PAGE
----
Food addiction, and why words matter

Years ago I had a friend who used to talk about being “addicted to being a victim”. I thought it very deep and clever at the time (I was a teenager, and he an aspiring poet).

That was before I really cared – or thought that others should really care – about how we use words, or understood that how we use words can *actually* be deep and important.

(For the record, I don’t actually use the word “deep” anymore.)

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Sugar addiction for dummies

torture

Vox just published a Q&A with Robert Lustig (“famous” for his viral “Sugar: The Bitter Truth” lecture), purporting to lay out the case for treating sugar like a dangerous drug.

The hyperbole about sugar (it’s like cocaine!) has become pretty standard fare by now, not least thanks to films like Fed Up, and the whole fat-loving, carb-bashing brotherhood (now with its first ever physical filter bubble conference).

But Lustig made a couple of points I thought might be handy to keep in mind:

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Vegas baby!

Las Vegas is awesome. There are literally huge women everywhere.IMAG2229 IMAG2226

It’s also awesome because this year I got to attend The Amazing Meeting. It’s too much to describe (the Philosophe is doing daily round ups of all the cool stuff). But in summary, between 24-hr access to slot machines, $1 Bloody Marys, and some 65 very clever people talking about very clever stuff, let’s just say my dopamine levels are deliciously high.

About which, some of the talks I’ve so far enjoyed the most have been by Sally Satel and Scott Lilienfeld on the problems with popular misunderstandings of neuroimaging and the abuses of addiction-lingo.

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Cigarettes and chocolate

Yesterday, I tweeted the following:food addict cnn

Perhaps it was a little unkind, given that this writer was sharing rather intimate details about her struggles with self-control around sugar and carbs, like the fact that at the height of her “using” (let’s use the right language now), she was scoffing not just any old ice cream, but some of the ‘Bon-Appetit top-10-rated best-in-the-nation ice cream‘, and that in the second round of “lapsing”, it was those ‘‘50s-style red and white mini-popcorn bags’ being fed from the ‘Satanic butter machine’, aka a popcorn maker at her place of work that got her. After days of resisting, she finally ‘broke down’ and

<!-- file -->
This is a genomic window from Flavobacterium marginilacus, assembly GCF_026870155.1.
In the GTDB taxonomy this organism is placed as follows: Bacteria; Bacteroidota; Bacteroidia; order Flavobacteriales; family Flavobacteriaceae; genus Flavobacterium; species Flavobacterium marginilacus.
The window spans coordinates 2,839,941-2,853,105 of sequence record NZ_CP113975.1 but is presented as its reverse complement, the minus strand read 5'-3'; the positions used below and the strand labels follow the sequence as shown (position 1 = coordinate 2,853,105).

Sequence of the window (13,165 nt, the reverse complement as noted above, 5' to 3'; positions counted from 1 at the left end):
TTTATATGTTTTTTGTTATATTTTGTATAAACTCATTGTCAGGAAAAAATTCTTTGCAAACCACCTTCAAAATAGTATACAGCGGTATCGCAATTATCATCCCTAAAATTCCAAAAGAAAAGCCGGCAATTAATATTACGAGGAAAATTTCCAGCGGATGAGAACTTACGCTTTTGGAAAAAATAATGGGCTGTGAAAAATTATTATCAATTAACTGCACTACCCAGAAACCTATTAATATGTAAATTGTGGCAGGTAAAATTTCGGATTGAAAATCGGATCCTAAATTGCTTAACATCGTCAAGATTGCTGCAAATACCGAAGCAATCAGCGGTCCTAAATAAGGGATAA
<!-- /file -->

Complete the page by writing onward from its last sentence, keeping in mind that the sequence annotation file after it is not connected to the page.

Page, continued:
I grabbed one of those red and white paper bags and the commercial-grade scooper and joined the crowd. I ate one bag and stopped.

Of course the “story” here is that stopping (for her) is so unusual, because her “addicted” brain wanted to keep eating bag after bag after bag.

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The Extraordinary (and Pretty Damn Cool) Science of Junk Food

cheetos

If you haven’t already, I’d encourage you to read this fascinating NY Times piece (excerpted from a forthcoming book) on “The Extraordinary Science of Addictive Junk Food”.

A friend tweeted that it was a ‘brilliant indictment of the food industry’, which I gather it was meant to be, and which I agree it was to some extent. There are some pretty chilling descriptions of industry strategies to sell more calories, including some pretty off-putting language to describe the bodies that those calories are designed for:

In Coke’s headquarters in Atlanta, the biggest consumers were referred to as “heavy users.” “The other model we use was called ‘drinks and drinkers,’ ” Dunn said. “How many drinkers do I have? And how many drinks do they drink? If you lost one of those heavy users, if somebody just decided to stop drinking Coke, how many drinkers would you have to get, at low velocity, to make up for that heavy user? The answer is a lot. It’s more efficient to get my existing users to drink more.”

One of Dunn’s lieutenants, Todd Putman, who worked at Coca-Cola from 1997 to 2001, said the goal became much larger than merely beating the rival brands; Coca-Cola strove to outsell every other thing people drank, including milk and water. The marketing division’s efforts boiled down to one question, Putman said: “How can we drive more ounces into more bodies more often?”

So while I remain sceptical of the “addictive” nature of “junk food” – or rather, I am concerned with how easy the criteria for “addictions” seem to be to fulfil these days – I can appreciate that it’s in the interests of people selling food that we don’t really need to strive to get us hooked on them. And the evident success of that venture has obviously contributed to the rising levels of obesity and poor health.

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Is “junk” food addictive?

In the same week that (just in time for Easter!) we are (again) told that chocolate is “good for you”, come these depressing headlines:

Depressing not because of the news itself, but because of how that news inevitably is – has been, will be – abused by lazy reporting and lazy reading. True to the “addicts” that some of us apparently are, we look to the instant gratification of headlines and will happily regurgitate them at dinner tables, if not (even more depressingly) use them to explain away the need to take responsibility for what we put in our mouths. Francis Lam at Salon put it poignantly when he wrote that ‘seeing food in the dark light of addiction … filled me with a confused sadness‘, but I’d venture that many more people will be delighted at the news. Finally, we can point the finger at evil food (Good news, Mr. Creosote. It’s been the food’s fault all along!). Continue reading “Is “junk” food addictive?”